Client, abroad for years, showed that her flat was still her main and principle home.
Our client was the tenant of a large housing association. She had resided in the premises since October 2006. Possession proceedings were issued alleging that she had been subletting her premises and had not been living there.
A long stay in Africa
A criminal investigation was also commenced against the client. The client’s case was that she resided in the premises with her two adult daughters but that she had gone on holiday to Africa to visit her relatives but had been forced to stay there for an extended period. This was because her sister’s son had died whilst the client was visiting. Shortly after that the sister herself had suffered a stroke. To cap it all the sister’s daughter had then died.
Unsurprisingly our client’s sister was completely bereft. As a result, the client had to organise her sister’s affairs. All this took a very long time. However, the client always regarded her home in England as her main and principal home.
The flat was still occupied by family
Despite the allegation of subletting there was no evidence that anyone other than her two daughters had resided in the premises. Moss & Co were able to take witness statements from the client’s six children and from neighbours to confirm that despite her lengthy absence she regarded and used the premises as her main and principal home.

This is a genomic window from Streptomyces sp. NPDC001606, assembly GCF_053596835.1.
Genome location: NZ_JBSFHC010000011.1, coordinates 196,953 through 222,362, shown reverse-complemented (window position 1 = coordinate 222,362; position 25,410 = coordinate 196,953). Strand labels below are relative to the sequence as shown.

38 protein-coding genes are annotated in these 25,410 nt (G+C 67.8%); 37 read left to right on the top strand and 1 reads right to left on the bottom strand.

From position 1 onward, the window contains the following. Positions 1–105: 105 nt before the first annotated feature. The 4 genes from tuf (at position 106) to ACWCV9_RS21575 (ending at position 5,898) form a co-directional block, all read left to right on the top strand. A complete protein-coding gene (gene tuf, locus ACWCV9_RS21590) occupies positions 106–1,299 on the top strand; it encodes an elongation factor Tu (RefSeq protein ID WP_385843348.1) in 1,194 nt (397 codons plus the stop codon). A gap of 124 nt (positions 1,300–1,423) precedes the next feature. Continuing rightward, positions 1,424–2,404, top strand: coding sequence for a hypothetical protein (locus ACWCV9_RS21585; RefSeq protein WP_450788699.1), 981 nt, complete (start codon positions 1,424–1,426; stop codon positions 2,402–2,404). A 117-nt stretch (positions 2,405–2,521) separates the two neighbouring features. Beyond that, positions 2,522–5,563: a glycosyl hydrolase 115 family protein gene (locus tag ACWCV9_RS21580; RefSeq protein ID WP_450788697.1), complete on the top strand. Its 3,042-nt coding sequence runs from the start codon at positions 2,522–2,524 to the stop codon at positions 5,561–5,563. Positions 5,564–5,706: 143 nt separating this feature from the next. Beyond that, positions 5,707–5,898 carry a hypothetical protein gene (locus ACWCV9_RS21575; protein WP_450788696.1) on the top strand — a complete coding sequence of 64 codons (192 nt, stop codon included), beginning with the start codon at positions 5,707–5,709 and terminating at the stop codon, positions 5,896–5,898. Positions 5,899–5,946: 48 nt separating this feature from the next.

Evidence was also obtained from witnesses in Africa to confirm the deaths of the client’s nephew and niece. This witness statement was filed into court together with statements from her children and her neighbour. Inconsistencies in the landlord’s Court papers and witness statements were pointed out to the landlord’s solicitors.
Just before a two-day trial was due to start the landlords gave in and agreed:
- The case to be adjourned generally
- They paid our client’s costs
- The client continued to use the premises as home
- After one year the possession proceedings would stand dismissed.
Social landlords often believe that their tenants are living elsewhere. That they are subletting the council home, even making a profit out of it. If that is true then they will be entitled to possession on the ground that the tenant is no longer using the property as their main or principle home. Further the council can bring proceedings under the Social Housing Prevention of Fraud Act 2013 including claims for possession and profit orders requiring repayment of rents received.
These cases are always complex but Narinder Moss is a leading solicitor in the field with many successful cases.